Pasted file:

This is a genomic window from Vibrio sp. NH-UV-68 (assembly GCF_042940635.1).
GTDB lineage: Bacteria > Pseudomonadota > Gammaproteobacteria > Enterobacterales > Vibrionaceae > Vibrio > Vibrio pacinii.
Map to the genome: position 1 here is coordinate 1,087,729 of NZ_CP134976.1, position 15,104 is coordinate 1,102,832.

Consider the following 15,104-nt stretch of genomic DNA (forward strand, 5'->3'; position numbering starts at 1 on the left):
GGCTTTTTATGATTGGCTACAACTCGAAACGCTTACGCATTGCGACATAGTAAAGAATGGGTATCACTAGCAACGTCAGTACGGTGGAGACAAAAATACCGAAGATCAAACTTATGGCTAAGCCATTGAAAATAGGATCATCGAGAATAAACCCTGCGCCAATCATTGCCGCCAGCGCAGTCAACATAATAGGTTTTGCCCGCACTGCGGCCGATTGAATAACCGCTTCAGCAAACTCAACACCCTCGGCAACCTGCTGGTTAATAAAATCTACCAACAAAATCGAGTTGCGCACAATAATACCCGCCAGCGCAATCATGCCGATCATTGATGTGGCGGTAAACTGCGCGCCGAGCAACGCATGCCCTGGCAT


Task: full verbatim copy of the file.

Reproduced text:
This is a genomic window from Vibrio sp. NH-UV-68 (assembly GCF_042940635.1).
GTDB lineage: Bacteria > Pseudomonadota > Gammaproteobacteria > Enterobacterales > Vibrionaceae > Vibrio > Vibrio pacinii.
Map to the genome: position 1 here is coordinate 1,087,729 of NZ_CP134976.1, position 15,104 is coordinate 1,102,832.

Consider the following 15,104-nt stretch of genomic DNA (forward strand, 5'->3'; position numbering starts at 1 on the left):
GGCTTTTTATGATTGGCTACAACTCGAAACGCTTACGCATTGCGACATAGTAAAGAATGGGTATCACTAGCAACGTCAGTACGGTGGAGACAAAAATACCGAAGATCAAACTTATGGCTAAGCCATTGAAAATAGGATCATCGAGAATAAACCCTGCGCCAATCATTGCCGCCAGCGCAGTCAACATAATAGGTTTTGCCCGCACTGCGGCCGATTGAATAACCGCTTCAGCAAACTCAACACCCTCGGCAACCTGCTGGTTAATAAAATCTACCAACAAAATCGAGTTGCGCACAATAATACCCGCCAGCGCAATCATGCCGATCATTGATGTGGCGGTAAACTGCGCGCCGAGCAACGCATGCCCTGGCAT